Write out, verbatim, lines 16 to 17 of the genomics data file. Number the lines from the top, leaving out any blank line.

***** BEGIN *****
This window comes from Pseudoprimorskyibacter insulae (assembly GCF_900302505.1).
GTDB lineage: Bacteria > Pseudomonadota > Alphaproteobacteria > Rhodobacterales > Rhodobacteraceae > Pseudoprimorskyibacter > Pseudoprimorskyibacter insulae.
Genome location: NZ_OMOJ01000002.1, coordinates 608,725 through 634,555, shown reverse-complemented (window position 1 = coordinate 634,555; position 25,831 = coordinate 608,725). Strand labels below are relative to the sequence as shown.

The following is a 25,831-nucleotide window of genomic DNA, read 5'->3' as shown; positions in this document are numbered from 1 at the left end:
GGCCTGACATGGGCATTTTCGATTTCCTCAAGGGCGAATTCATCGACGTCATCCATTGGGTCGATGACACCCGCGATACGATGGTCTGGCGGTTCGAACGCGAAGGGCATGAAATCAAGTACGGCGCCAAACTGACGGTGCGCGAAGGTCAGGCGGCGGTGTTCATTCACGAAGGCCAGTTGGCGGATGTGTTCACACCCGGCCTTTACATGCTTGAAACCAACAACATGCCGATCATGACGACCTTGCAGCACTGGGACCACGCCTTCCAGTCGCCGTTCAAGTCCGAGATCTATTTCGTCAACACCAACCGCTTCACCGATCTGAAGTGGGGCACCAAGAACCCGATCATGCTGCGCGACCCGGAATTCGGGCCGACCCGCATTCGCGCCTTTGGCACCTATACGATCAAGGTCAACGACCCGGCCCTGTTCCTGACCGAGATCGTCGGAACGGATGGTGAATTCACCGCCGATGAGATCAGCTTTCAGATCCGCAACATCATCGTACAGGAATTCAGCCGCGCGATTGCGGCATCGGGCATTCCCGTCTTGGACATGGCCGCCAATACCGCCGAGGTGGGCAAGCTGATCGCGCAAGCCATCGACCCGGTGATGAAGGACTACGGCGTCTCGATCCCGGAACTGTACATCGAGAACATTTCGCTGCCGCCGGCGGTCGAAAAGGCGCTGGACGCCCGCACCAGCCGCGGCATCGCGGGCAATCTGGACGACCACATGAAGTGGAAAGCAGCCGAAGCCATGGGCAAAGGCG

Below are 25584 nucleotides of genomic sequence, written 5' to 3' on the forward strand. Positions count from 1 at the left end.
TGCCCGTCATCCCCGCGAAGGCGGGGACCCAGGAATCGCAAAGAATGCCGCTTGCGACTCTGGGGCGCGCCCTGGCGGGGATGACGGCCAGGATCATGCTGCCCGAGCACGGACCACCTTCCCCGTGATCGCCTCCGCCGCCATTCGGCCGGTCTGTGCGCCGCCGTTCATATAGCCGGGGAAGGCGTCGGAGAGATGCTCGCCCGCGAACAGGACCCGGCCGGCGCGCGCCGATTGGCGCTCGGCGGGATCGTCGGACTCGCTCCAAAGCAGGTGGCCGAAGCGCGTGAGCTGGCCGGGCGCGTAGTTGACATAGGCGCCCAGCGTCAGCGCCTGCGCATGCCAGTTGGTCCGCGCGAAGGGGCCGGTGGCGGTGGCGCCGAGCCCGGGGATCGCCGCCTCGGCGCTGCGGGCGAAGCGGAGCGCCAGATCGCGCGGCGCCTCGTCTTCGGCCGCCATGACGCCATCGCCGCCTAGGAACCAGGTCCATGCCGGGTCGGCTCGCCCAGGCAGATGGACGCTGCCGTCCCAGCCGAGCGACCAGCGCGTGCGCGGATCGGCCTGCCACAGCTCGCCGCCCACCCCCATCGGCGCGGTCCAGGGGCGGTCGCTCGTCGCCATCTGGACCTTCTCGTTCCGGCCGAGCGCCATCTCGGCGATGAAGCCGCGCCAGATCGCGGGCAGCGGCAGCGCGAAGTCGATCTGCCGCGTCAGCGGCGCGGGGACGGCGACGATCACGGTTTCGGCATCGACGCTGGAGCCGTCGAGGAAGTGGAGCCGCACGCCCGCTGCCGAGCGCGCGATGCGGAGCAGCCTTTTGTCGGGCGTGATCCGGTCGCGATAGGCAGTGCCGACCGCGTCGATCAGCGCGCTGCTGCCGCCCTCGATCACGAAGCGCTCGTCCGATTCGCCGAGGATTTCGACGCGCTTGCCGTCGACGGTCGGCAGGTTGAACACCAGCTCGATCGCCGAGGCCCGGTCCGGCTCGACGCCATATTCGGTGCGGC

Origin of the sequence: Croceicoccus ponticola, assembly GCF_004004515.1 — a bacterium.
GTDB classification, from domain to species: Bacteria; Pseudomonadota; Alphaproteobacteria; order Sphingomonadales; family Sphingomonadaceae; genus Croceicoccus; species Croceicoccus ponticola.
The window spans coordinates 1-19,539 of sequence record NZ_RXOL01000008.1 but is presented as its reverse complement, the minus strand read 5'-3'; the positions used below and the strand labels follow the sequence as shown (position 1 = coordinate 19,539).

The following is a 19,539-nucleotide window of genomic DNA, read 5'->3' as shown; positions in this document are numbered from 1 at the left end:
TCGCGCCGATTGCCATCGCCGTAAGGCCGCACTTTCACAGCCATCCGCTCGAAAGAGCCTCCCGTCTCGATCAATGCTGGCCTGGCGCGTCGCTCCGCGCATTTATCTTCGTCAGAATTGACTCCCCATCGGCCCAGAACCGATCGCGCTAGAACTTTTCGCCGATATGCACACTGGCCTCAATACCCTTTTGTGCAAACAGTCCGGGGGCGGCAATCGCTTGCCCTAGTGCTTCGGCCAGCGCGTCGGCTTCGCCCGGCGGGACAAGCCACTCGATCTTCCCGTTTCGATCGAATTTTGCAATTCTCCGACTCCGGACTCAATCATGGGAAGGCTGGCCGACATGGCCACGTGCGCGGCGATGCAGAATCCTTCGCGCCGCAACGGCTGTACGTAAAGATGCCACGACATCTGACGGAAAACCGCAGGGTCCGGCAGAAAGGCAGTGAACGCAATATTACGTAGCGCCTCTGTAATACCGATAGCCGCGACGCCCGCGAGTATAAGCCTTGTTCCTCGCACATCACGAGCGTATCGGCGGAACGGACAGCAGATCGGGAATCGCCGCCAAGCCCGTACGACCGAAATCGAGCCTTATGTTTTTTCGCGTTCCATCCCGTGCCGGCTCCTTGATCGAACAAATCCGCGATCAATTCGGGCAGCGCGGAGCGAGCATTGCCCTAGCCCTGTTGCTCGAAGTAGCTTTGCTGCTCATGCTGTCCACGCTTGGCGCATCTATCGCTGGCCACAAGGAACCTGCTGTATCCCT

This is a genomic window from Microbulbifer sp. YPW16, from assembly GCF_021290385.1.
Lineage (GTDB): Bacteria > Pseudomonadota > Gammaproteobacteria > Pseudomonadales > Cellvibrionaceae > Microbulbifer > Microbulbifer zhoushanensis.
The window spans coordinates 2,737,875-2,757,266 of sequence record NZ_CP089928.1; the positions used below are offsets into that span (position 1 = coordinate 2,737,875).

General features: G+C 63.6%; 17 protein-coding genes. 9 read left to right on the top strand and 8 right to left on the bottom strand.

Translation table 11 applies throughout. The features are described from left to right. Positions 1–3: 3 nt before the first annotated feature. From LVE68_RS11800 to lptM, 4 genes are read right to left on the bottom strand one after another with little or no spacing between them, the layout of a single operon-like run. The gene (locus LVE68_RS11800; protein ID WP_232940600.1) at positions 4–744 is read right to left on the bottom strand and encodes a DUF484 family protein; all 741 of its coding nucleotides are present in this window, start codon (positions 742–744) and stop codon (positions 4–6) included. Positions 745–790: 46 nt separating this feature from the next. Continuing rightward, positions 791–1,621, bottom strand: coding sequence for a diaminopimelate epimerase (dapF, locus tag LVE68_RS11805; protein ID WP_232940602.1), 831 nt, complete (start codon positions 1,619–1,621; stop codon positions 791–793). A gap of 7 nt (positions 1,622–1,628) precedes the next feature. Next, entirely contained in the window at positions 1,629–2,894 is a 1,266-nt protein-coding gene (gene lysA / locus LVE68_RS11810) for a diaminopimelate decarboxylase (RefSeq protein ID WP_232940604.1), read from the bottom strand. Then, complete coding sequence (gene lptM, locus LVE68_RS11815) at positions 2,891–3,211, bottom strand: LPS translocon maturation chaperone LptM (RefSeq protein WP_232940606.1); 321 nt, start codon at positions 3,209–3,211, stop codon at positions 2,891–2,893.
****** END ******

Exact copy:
General features: G+C 63.6%; 17 protein-coding genes. 9 read left to right on the top strand and 8 right to left on the bottom strand.

Translation table 11 applies throughout. The features are described from left to right. Positions 1–3: 3 nt before the first annotated feature. From LVE68_RS11800 to lptM, 4 genes are read right to left on the bottom strand one after another with little or no spacing between them, the layout of a single operon-like run. The gene (locus LVE68_RS11800; protein ID WP_232940600.1) at positions 4–744 is read right to left on the bottom strand and encodes a DUF484 family protein; all 741 of its coding nucleotides are present in this window, start codon (positions 742–744) and stop codon (positions 4–6) included. Positions 745–790: 46 nt separating this feature from the next. Continuing rightward, positions 791–1,621, bottom strand: coding sequence for a diaminopimelate epimerase (dapF, locus tag LVE68_RS11805; protein ID WP_232940602.1), 831 nt, complete (start codon positions 1,619–1,621; stop codon positions 791–793). A gap of 7 nt (positions 1,622–1,628) precedes the next feature. Next, entirely contained in the window at positions 1,629–2,894 is a 1,266-nt protein-coding gene (gene lysA / locus LVE68_RS11810) for a diaminopimelate decarboxylase (RefSeq protein ID WP_232940604.1), read from the bottom strand. Then, complete coding sequence (gene lptM, locus LVE68_RS11815) at positions 2,891–3,211, bottom strand: LPS translocon maturation chaperone LptM (RefSeq protein WP_232940606.1); 321 nt, start codon at positions 3,209–3,211, stop codon at positions 2,891–2,893.